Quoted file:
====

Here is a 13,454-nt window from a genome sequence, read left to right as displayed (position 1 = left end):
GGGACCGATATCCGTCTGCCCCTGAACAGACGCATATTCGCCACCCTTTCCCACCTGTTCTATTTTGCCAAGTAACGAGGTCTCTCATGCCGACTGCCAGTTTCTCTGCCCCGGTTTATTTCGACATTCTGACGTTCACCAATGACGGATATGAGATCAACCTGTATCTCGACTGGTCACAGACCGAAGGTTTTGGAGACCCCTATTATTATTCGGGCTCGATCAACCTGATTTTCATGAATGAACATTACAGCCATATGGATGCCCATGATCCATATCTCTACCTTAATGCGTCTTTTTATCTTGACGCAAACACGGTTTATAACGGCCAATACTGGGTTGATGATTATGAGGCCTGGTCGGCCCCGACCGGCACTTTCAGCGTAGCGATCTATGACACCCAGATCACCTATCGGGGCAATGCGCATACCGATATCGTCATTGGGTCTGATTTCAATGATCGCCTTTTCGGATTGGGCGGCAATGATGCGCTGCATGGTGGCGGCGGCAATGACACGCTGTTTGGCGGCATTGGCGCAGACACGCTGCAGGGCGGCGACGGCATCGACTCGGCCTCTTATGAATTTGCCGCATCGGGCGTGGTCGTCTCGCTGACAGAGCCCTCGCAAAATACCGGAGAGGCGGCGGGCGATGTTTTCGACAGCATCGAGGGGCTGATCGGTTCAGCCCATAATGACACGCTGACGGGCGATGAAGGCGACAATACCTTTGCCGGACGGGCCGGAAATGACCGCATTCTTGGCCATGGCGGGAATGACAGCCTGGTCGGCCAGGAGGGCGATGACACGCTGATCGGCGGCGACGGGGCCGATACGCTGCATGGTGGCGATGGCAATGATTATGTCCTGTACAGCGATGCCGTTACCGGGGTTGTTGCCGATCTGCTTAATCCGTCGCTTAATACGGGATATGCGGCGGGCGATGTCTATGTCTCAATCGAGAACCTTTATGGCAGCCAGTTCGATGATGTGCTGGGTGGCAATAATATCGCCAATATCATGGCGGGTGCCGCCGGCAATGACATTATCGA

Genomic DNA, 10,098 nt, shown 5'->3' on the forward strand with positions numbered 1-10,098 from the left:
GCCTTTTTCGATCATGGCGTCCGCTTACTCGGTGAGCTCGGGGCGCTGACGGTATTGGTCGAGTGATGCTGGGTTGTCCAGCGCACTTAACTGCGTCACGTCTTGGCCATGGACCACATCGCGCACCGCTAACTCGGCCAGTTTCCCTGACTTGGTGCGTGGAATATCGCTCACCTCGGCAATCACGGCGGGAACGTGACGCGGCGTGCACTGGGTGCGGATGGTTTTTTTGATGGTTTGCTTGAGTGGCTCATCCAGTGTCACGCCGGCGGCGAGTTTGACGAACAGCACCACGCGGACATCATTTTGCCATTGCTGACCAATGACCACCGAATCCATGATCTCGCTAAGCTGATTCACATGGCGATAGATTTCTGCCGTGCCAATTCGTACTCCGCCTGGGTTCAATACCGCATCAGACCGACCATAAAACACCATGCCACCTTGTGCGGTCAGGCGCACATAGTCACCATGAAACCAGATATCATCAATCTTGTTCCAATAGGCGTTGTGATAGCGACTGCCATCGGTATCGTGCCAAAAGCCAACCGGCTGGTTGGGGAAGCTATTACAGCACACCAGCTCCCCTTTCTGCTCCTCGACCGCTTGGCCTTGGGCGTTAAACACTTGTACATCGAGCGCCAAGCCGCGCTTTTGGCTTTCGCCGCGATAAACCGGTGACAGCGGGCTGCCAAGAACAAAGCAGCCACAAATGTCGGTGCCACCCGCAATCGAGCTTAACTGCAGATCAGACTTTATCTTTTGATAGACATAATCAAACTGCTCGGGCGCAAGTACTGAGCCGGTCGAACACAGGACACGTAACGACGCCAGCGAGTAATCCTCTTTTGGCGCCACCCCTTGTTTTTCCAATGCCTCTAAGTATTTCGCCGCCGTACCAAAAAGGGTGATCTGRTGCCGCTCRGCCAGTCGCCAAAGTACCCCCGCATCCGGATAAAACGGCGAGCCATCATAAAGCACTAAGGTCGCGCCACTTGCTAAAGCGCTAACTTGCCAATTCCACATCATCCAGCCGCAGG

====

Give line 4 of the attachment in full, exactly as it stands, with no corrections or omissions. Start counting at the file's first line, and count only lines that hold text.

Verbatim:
GCCTTTTTCGATCATGGCGTCCGCTTACTCGGTGAGCTCGGGGCGCTGACGGTATTGGTCGAGTGATGCTGGGTTGTCCAGCGCACTTAACTGCGTCACGTCTTGGCCATGGACCACATCGCGCACCGCTAACTCGGCCAGTTTCCCTGACTTGGTGCGTGGAATATCGCTCACCTCGGCAATCACGGCGGGAACGTGACGCGGCGTGCACTGGGTGCGGATGGTTTTTTTGATGGTTTGCTTGAGTGGCTCATCCAGTGTCACGCCGGCGGCGAGTTTGACGAACAGCACCACGCGGACATCATTTTGCCATTGCTGACCAATGACCACCGAATCCATGATCTCGCTAAGCTGATTCACATGGCGATAGATTTCTGCCGTGCCAATTCGTACTCCGCCTGGGTTCAATACCGCATCAGACCGACCATAAAACACCATGCCACCTTGTGCGGTCAGGCGCACATAGTCACCATGAAACCAGATATCATCAATCTTGTTCCAATAGGCGTTGTGATAGCGACTGCCATCGGTATCGTGCCAAAAGCCAACCGGCTGGTTGGGGAAGCTATTACAGCACACCAGCTCCCCTTTCTGCTCCTCGACCGCTTGGCCTTGGGCGTTAAACACTTGTACATCGAGCGCCAAGCCGCGCTTTTGGCTTTCGCCGCGATAAACCGGTGACAGCGGGCTGCCAAGAACAAAGCAGCCACAAATGTCGGTGCCACCCGCAATCGAGCTTAACTGCAGATCAGACTTTATCTTTTGATAGACATAATCAAACTGCTCGGGCGCAAGTACTGAGCCGGTCGAACACAGGACACGTAACGACGCCAGCGAGTAATCCTCTTTTGGCGCCACCCCTTGTTTTTCCAATGCCTCTAAGTATTTCGCCGCCGTACCAAAAAGGGTGATCTGRTGCCGCTCRGCCAGTCGCCAAAGTACCCCCGCATCCGGATAAAACGGCGAGCCATCATAAAGCACTAAGGTCGCGCCACTTGCTAAAGCGCTAACTTGCCAATTCCACATCATCCAGCCGCAGG